JPL's Wireless Communication Reference Website 

Chapter: Wireless Channels 
Section: Path Loss 

Propagation over a Plane Earth

If we consider the effect of the earth surface, the expressions for the received signal become more complicated than in case of free space propagation. The main effect is that signals reflected off the earth surface may (partially) cancel the line of sight wave.


For (theoretical) isotropic antennas above a plane earth, the received electric field strength E is

with Rc the reflection coefficient and E0 the field strength for propagation in free space. For AM broadcasting propagtion models these full expressions are relavant and have been used to create frequency plans for mediumwave and long wave broadcasting.

For VHF and higher frequency, this expression can be interpreted as the complex sum of a direct line-of-sight wave, a ground-reflected wave and a surface wave. The phasor sum of the first and second term is known as the `space wave'.

For a horizontally-polarized wave incident on the surface of a perfectly smooth earth,


where er is the relative dielectric constant of the earth, Y is the angle of incidence (between the radio ray and the earth surface) and x = s/(2 p fc e0) with s the conductivity of the ground and e0 the dielectric constant of vacuum. So, x = s/(we0)=18 109s/f.


For vertical polarization


 SurfaceConductivity sRelative Dielectric Constant er
Dry Poor Ground
Average Ground
5 10-3
Wet Good Ground
2 10-2
Fresh Water
Sea Water






Show that the reflection coefficient tends to -1 for angles close to 0. Verify that for horizontal polarization, abs(Rc) > 0.9 for Y < 10 degrees. For vertical polarization, abs( Rc) > 0.5 for Y < 5 degrees and abs( Rc) > 0.9 for Y < 1 degree. Use the special purpose embedded calculator.

UHF Mobile Communication

The relative amplitude F(.) of the surface wave is very small for most cases of mobile UHF communication (F(.) << 1). Its contribution is relevant only a few wavelengths above the ground. So, mostly a two-ray model is considered.

Two-ray model for UHF propagation over a plane reflecting earth.
  • Transmit antenna height : ht
  • Receive antenna height : hr
  • Path length : d
  • Reflection coefficient : R
Line-of-sight (red) and a ground reflected wave (orange) arrive at the receive antenna. These two rays are out of phase due to differences in path length and due to phase shifts at the reflection area.

The phase difference between the direct and the ground-reflected wave can be found from the two-ray approximation considering only a line-of-sight and a ground reflection. Denoting the transmit and receive antenna heights as hT and hR, respectively, the phase difference can be expressed as


Consider a base station antenna with hT= 30 meters and a mobile antenna with hR= 2 meters. The mobile is d = 1,000 meters (1 km) separated from the base station. The carrier frequency is 1 GHz. Do the exercise and use a JavaTM calculator

The exact expression for the phase difference is not very convenient for further analysis. For large propagation ranges, i.e., for large d, one can use an approximation based on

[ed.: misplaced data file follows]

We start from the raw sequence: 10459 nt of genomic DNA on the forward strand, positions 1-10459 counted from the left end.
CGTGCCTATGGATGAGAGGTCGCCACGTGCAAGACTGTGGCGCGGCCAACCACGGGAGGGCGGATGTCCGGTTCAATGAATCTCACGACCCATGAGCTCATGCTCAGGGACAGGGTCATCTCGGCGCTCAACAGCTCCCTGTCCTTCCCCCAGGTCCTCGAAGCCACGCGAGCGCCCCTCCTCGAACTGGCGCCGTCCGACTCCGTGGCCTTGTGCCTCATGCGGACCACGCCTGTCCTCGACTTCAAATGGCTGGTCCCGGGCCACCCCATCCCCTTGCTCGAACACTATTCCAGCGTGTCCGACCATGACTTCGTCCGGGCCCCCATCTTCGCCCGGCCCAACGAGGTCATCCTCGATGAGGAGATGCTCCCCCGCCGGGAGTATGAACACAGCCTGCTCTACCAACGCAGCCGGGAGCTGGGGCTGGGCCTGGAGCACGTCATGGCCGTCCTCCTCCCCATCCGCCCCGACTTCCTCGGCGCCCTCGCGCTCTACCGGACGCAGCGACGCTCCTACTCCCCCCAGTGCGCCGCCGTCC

This results in the approximate, but mostly quite accurate phase difference


This, and an approximation for the reflection coefficient give an often used two-ray model for plane earth propagation. For large d, (d >> 5hT hR ), the reflection coefficient tends to -1, so the received signal power becomes

Here, the distance

acts as a turnover point. For this distance, the argument of the sine becomes equal to p/4. For carrier frequencies around 900 MHz or 1 GHz, a base station height of 30 meter and a mobile antenna height of 2 meter, the turnover distance is about 100 meters. Hence for macro-cellular systems, distances beyond the turnover distance are more relevant.

The full path loss expression shows an interference pattern of the line-of-sight and the ground-reflected wave for relatively short ranges, and a rapid decay of the signal power beyond the turnover distance. See also: a plot of loss versus distance for various antenna heights.

For propagation distances substantially beyond the turnover point path loss tends to the fourth power distance law:


Discuss the effect of path loss on the performance of a cellular radio network.
Is it good to have signals that attenuate rapidly with increasing distance?


Egli's Model (1957)

Experiments confirm that in macro-cellular links over smooth, plane terrain, the received signal power (expressed in dB) decreases with "40 log d". Also a "6 dB/octave" height gain is experienced: doubling the antenna height increases the received power by a factor 4. These two effects are correctly predicted by the two-ray model.

However, in contrast to the theoretical plane earth loss, Egli measured a significant increase of the path loss with the carrier frequency fc for ranges 1< d < 50 km. He proposed the semi-empirical model

i.e., he introduced a frequency dependent empirical correction (40 MHz/fc)2 for carrier frequencies 30 MHz < fc < 1 GHz.

For communication at short range, this formula looses its accuracy because the reflection coefficient is not necessarily close to -1. For d << hT hR / 4l, free space propagation is more appropriate, but a number of significant reflections against the earth surface must be anticipated. However, these are often hard to distinguish from reflections against obstacles in the vicinity of the antenna site. Moreover, in streets with high buildings, guided propagation may occur.


Egli Path Loss Calculator

Input parameters:

Carrier Frequency:  MHz
Distance: meter
Tx ant. height:  meter
Rx ant. height:  meter

Run calculation:



Attenuation:  dB

See also: More Sophisticated Spreadsheet

Disclaimer: Executable software programs are provided with no guarantee whatsoever.


JPL's Wireless Communication Reference Website Jean-Paul M.G. Linnartz, 1993, 1995.